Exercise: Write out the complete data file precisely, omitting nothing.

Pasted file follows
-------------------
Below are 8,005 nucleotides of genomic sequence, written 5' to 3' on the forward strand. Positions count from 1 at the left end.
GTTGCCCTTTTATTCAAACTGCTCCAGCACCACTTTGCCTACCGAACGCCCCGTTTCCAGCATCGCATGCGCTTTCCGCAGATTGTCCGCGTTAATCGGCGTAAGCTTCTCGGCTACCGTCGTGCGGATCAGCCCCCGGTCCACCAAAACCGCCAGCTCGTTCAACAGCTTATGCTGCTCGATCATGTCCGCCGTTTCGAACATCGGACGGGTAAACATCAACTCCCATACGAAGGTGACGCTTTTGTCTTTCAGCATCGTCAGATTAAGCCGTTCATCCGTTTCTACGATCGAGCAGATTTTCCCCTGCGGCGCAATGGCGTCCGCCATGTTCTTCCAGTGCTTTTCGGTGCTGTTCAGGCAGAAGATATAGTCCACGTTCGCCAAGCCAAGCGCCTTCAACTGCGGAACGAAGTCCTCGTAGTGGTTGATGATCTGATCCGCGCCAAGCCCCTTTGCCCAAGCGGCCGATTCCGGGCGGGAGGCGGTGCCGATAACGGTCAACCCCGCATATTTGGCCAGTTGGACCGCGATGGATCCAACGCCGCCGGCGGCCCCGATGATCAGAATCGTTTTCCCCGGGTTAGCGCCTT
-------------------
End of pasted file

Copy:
Below are 8,005 nucleotides of genomic sequence, written 5' to 3' on the forward strand. Positions count from 1 at the left end.
GTTGCCCTTTTATTCAAACTGCTCCAGCACCACTTTGCCTACCGAACGCCCCGTTTCCAGCATCGCATGCGCTTTCCGCAGATTGTCCGCGTTAATCGGCGTAAGCTTCTCGGCTACCGTCGTGCGGATCAGCCCCCGGTCCACCAAAACCGCCAGCTCGTTCAACAGCTTATGCTGCTCGATCATGTCCGCCGTTTCGAACATCGGACGGGTAAACATCAACTCCCATACGAAGGTGACGCTTTTGTCTTTCAGCATCGTCAGATTAAGCCGTTCATCCGTTTCTACGATCGAGCAGATTTTCCCCTGCGGCGCAATGGCGTCCGCCATGTTCTTCCAGTGCTTTTCGGTGCTGTTCAGGCAGAAGATATAGTCCACGTTCGCCAAGCCAAGCGCCTTCAACTGCGGAACGAAGTCCTCGTAGTGGTTGATGATCTGATCCGCGCCAAGCCCCTTTGCCCAAGCGGCCGATTCCGGGCGGGAGGCGGTGCCGATAACGGTCAACCCCGCATATTTGGCCAGTTGGACCGCGATGGATCCAACGCCGCCGGCGGCCCCGATGATCAGAATCGTTTTCCCCGGGTTAGCGCCTT